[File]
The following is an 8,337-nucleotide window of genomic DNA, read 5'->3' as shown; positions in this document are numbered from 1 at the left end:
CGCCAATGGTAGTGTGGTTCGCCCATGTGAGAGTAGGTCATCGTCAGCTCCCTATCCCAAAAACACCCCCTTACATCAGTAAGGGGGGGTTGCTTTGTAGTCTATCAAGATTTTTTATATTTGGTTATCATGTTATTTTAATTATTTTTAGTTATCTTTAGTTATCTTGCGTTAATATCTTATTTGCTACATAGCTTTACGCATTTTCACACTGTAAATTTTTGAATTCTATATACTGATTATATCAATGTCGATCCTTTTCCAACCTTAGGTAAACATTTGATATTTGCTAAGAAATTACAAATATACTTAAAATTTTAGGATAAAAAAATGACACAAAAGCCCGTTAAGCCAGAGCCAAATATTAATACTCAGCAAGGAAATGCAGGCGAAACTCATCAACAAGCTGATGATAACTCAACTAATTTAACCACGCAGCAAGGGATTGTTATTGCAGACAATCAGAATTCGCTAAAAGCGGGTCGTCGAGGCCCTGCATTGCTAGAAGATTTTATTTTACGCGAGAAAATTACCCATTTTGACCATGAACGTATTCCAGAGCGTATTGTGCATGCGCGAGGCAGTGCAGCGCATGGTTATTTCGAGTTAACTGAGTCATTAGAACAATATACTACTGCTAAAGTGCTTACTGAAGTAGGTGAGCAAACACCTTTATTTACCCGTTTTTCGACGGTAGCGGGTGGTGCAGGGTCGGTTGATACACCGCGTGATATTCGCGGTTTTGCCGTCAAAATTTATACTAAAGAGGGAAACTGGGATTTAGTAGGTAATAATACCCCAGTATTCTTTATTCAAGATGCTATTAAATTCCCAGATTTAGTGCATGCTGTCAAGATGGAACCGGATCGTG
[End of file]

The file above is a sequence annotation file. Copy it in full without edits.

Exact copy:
The following is an 8,337-nucleotide window of genomic DNA, read 5'->3' as shown; positions in this document are numbered from 1 at the left end:
CGCCAATGGTAGTGTGGTTCGCCCATGTGAGAGTAGGTCATCGTCAGCTCCCTATCCCAAAAACACCCCCTTACATCAGTAAGGGGGGGTTGCTTTGTAGTCTATCAAGATTTTTTATATTTGGTTATCATGTTATTTTAATTATTTTTAGTTATCTTTAGTTATCTTGCGTTAATATCTTATTTGCTACATAGCTTTACGCATTTTCACACTGTAAATTTTTGAATTCTATATACTGATTATATCAATGTCGATCCTTTTCCAACCTTAGGTAAACATTTGATATTTGCTAAGAAATTACAAATATACTTAAAATTTTAGGATAAAAAAATGACACAAAAGCCCGTTAAGCCAGAGCCAAATATTAATACTCAGCAAGGAAATGCAGGCGAAACTCATCAACAAGCTGATGATAACTCAACTAATTTAACCACGCAGCAAGGGATTGTTATTGCAGACAATCAGAATTCGCTAAAAGCGGGTCGTCGAGGCCCTGCATTGCTAGAAGATTTTATTTTACGCGAGAAAATTACCCATTTTGACCATGAACGTATTCCAGAGCGTATTGTGCATGCGCGAGGCAGTGCAGCGCATGGTTATTTCGAGTTAACTGAGTCATTAGAACAATATACTACTGCTAAAGTGCTTACTGAAGTAGGTGAGCAAACACCTTTATTTACCCGTTTTTCGACGGTAGCGGGTGGTGCAGGGTCGGTTGATACACCGCGTGATATTCGCGGTTTTGCCGTCAAAATTTATACTAAAGAGGGAAACTGGGATTTAGTAGGTAATAATACCCCAGTATTCTTTATTCAAGATGCTATTAAATTCCCAGATTTAGTGCATGCTGTCAAGATGGAACCGGATCGTG